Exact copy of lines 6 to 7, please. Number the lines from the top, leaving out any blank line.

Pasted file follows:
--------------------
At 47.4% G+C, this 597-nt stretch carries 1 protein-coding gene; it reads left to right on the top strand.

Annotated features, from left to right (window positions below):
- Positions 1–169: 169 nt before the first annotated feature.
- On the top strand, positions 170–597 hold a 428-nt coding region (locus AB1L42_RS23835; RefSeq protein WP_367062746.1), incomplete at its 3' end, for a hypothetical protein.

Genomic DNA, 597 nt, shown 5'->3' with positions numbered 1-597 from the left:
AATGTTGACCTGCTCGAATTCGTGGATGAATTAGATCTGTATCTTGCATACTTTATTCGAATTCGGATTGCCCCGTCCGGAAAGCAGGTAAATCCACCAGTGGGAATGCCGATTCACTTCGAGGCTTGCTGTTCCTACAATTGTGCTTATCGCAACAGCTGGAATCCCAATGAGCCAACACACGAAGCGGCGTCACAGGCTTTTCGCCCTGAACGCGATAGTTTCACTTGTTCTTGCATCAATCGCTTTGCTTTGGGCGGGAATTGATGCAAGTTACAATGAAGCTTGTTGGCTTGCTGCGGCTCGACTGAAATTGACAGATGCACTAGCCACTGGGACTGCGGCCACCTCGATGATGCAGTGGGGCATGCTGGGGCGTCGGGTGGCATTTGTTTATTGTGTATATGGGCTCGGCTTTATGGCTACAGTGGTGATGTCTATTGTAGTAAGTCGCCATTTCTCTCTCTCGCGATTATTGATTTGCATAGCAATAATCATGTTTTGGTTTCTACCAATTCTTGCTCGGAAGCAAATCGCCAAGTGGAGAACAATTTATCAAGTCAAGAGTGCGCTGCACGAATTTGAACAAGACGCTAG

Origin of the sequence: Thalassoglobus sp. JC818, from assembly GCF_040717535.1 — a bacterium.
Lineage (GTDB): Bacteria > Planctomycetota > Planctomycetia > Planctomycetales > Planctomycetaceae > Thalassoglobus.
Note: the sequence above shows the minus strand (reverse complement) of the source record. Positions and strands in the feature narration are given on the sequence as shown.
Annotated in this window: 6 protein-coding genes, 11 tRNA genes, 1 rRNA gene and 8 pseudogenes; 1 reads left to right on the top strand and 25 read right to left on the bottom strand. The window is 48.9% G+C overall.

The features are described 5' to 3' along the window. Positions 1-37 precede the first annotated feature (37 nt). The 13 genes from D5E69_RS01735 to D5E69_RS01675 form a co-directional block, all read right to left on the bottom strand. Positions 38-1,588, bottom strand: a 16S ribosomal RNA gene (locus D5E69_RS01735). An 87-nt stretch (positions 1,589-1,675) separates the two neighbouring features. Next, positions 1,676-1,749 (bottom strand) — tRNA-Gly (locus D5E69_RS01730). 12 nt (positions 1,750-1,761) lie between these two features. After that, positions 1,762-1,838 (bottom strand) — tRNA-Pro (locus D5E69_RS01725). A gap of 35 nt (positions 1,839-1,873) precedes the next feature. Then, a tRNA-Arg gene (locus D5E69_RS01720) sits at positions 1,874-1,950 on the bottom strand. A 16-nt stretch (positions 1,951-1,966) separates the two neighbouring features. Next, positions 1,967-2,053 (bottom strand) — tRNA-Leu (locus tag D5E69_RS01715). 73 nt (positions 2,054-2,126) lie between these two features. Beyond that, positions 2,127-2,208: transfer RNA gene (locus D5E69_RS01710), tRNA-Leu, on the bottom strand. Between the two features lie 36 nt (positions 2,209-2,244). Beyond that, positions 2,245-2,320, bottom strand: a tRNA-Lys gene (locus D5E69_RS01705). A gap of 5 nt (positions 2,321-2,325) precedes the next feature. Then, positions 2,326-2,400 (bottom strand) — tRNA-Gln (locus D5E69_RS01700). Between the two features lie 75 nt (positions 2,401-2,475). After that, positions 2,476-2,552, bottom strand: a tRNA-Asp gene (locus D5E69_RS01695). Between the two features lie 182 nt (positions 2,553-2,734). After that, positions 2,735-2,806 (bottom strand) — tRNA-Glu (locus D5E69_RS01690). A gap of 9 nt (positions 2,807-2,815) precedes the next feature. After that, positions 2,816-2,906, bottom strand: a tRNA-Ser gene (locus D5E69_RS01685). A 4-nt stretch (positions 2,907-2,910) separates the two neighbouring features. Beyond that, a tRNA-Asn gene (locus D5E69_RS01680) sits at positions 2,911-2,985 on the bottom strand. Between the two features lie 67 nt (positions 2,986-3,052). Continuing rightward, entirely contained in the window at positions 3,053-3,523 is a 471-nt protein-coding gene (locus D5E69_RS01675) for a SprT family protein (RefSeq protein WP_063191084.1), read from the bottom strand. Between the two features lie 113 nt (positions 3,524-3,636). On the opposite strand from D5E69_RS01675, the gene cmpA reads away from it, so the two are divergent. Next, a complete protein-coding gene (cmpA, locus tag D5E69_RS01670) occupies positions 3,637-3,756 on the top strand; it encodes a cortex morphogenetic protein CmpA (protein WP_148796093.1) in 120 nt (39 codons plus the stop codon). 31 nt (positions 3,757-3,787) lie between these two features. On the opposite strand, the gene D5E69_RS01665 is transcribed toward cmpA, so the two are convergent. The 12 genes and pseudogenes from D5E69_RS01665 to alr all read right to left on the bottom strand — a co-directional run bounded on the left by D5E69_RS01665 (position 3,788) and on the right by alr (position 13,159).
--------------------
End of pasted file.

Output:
AATGTTGACCTGCTCGAATTCGTGGATGAATTAGATCTGTATCTTGCATACTTTATTCGAATTCGGATTGCCCCGTCCGGAAAGCAGGTAAATCCACCAGTGGGAATGCCGATTCACTTCGAGGCTTGCTGTTCCTACAATTGTGCTTATCGCAACAGCTGGAATCCCAATGAGCCAACACACGAAGCGGCGTCACAGGCTTTTCGCCCTGAACGCGATAGTTTCACTTGTTCTTGCATCAATCGCTTTGCTTTGGGCGGGAATTGATGCAAGTTACAATGAAGCTTGTTGGCTTGCTGCGGCTCGACTGAAATTGACAGATGCACTAGCCACTGGGACTGCGGCCACCTCGATGATGCAGTGGGGCATGCTGGGGCGTCGGGTGGCATTTGTTTATTGTGTATATGGGCTCGGCTTTATGGCTACAGTGGTGATGTCTATTGTAGTAAGTCGCCATTTCTCTCTCTCGCGATTATTGATTTGCATAGCAATAATCATGTTTTGGTTTCTACCAATTCTTGCTCGGAAGCAAATCGCCAAGTGGAGAACAATTTATCAAGTCAAGAGTGCGCTGCACGAATTTGAACAAGACGCTAG

Origin of the sequence: Thalassoglobus sp. JC818, from assembly GCF_040717535.1 — a bacterium.